The film is a rib-tickler with great performances from the cast.

Ami Thumi Review Screwball comedy at its finestFacebook
Flix Tollywood Friday, June 09, 2017 - 18:04

Mohana Krishna Indraganti is mostly known for his 2008 film Ashta Chamma, which brought Nani and Srinivas Avasarala into the limelight. He has made several films since with varying degrees of success.

After almost a decade, he has come back with a film that burns the house down with laugh-a-minute jokes. Ami Thumi is a screwball comedy, a genre which doesn’t have a mighty presence in Telugu cinema. And it scores largely because of the fresh humor it brings to the table.

Adivi Sesh, Eesha Rebba, Srinivas Avasarala, Aditi Myakal, ‘Vennela’ Kishore, and Tanikella Bharani headline the cast. All of them dance to the genre’s tunes perfectly. However, it’s Kishore who enjoys the largest share of the pie. He’ll win a great number of awards next year for his zany character, Sri Chilipi. Nobody else in his place could have broken the viewers' ribs in two with mere lines like, “Every kg, you’re crazy.” It’s cheesy and outright ridiculous. Yet, this is what works in the film’s favour the most.

Srinivas and Eesha play siblings who are in love with people their dad, Bharani, doesn’t approve of. Eesha’s boy, Sesh, is a not-so-rich man, a reason good enough for Bharani to cast him aside; and Srinivas’s girl, Aditi, comes from an enemy family (Bharani and Aditi’s dad, Kedar Shankar, are friends-turned-rivals).

Kishore, as the groom-to-be, chosen for Eesha, by Bharani, has one wish: to marry a pretty lady. His forefathers have a reputation for marrying not-so-good-looking-women in exchange for pots of dowry. His dad tells a rip-roaring story about the links between money and beauty, with some philosophical garbage. This particular story gives Kishore the chills. His horrendous face, while listening to his father talk about the dirty story, should rightfully be framed for memes.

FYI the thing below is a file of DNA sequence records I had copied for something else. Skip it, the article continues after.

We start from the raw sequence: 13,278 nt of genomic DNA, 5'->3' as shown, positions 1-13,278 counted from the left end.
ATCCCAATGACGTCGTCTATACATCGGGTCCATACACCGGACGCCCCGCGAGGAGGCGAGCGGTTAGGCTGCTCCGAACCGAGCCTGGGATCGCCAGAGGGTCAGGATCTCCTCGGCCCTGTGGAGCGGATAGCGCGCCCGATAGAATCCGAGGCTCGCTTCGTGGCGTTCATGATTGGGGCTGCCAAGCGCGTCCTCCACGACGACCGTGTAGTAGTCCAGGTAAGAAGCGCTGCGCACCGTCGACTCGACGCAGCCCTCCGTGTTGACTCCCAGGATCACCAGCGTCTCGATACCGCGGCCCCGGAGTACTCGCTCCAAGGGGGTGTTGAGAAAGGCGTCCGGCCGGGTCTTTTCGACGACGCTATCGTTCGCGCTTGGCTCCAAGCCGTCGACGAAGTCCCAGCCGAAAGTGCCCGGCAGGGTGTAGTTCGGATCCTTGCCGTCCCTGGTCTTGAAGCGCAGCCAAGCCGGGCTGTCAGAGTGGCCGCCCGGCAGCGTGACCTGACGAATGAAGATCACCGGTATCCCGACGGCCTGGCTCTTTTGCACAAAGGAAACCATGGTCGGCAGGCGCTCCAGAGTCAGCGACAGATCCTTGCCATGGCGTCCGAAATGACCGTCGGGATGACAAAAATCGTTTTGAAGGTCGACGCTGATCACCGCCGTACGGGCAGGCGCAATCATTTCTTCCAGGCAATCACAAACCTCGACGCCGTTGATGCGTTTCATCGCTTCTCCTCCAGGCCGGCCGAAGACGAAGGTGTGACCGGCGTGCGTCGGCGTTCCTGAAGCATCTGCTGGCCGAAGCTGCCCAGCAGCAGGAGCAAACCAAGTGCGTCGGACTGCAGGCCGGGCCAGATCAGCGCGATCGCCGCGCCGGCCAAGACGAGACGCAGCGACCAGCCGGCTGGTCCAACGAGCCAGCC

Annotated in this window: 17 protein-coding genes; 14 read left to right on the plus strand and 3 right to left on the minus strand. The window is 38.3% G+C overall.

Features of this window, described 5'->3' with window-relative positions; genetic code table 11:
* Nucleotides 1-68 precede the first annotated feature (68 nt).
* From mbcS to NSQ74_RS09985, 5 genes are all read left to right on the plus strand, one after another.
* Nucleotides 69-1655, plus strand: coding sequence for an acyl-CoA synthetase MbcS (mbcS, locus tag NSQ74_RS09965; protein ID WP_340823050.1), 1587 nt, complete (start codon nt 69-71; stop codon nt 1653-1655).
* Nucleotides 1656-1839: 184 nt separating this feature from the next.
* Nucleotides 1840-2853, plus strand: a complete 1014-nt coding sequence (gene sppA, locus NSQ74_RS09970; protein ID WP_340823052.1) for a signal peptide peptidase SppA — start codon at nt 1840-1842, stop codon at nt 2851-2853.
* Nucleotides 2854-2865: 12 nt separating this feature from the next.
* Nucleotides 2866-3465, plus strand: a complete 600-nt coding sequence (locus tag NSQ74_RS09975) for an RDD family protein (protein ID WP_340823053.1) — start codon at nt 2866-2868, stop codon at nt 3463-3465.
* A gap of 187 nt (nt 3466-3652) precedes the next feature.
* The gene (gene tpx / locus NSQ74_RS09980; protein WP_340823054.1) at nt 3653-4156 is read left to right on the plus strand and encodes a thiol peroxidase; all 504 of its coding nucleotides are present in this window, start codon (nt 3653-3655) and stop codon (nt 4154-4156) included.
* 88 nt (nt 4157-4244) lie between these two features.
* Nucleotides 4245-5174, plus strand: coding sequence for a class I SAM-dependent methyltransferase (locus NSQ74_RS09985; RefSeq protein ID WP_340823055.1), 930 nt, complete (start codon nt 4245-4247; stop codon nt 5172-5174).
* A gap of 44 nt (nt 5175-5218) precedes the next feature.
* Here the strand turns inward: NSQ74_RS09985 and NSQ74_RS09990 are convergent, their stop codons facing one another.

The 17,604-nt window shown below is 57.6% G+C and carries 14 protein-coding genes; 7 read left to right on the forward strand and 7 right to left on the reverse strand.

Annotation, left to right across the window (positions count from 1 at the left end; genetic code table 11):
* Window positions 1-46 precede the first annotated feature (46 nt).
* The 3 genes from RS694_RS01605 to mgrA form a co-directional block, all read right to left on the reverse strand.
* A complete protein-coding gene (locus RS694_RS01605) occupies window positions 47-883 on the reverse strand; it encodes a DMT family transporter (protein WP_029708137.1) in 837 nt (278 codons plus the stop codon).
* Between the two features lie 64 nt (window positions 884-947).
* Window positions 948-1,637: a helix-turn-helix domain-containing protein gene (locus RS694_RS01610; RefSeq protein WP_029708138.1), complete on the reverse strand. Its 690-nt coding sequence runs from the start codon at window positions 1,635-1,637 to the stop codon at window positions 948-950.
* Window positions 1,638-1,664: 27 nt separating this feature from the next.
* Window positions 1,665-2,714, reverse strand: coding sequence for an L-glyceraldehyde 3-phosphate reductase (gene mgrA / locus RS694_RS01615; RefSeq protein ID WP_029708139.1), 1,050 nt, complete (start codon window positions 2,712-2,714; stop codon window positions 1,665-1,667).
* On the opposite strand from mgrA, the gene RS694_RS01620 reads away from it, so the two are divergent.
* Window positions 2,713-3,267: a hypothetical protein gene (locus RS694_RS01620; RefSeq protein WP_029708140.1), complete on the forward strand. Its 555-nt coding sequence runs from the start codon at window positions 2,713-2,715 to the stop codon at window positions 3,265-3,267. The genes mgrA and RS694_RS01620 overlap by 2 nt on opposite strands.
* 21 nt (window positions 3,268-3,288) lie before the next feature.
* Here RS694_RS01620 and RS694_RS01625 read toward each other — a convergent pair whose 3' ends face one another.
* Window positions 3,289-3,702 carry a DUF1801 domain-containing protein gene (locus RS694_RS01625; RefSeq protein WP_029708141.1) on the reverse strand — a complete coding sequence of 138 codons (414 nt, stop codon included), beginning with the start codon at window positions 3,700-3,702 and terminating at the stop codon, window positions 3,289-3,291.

Indraganti has worked with Srinivas and Bharani on numerous films. Though Srinivas usually plays roles with a touch of comedy, he stays away from being a caricature. He belongs to a different cup of intelligentsia. Hence, even in Ami Thumi, he doesn’t go overboard like his fellow actors.

It doesn’t, in any way, bring his performance down. Look at Bharani, for instance. He dances and sings like he’s in the bathroom, with nobody watching him. That sort of a lining is absent in Sesh, too. The sober acts of Sesh and Srinivas are in contrast to Kishore’s Sri Chilipi. Perhaps, Indraganti wanted a bag of craziness (with varying degrees).  

Aditi carries forward her goofy self from her web series, Posh Poris, quite effectively. And, Eesha surprises with her big smiles and quick-tongue. It’s a delight to watch her fool Kishore in a restaurant scene where she’s posing to be somebody else. Shyamala, the maid who twists Kishore’s arm in the final few moments, is well cast. The screen captures the bonhomie between Eesha’s character and Shyamala’s character succinctly.

The entire plot unfolds in a day. But, it doesn’t, for once, feel like the characters are running against time even though there’s a sense of hurriedness in the screenplay. The ending, where all the characters (some in merriment and some in disillusionment) meet up at a temple, is eccentricity taking the king’s chair. Mani Sharma’s music is top-class. His score will keep the film from fading for ages to come.

If filmmakers, in the future, mime this genre without the necessary quirks, it may not really turn out to be a blast. It may even come off as a lackluster product. Indraganti should hold classes for those filmmakers if he doesn’t want his pet genre to die of a cardiac arrest.  

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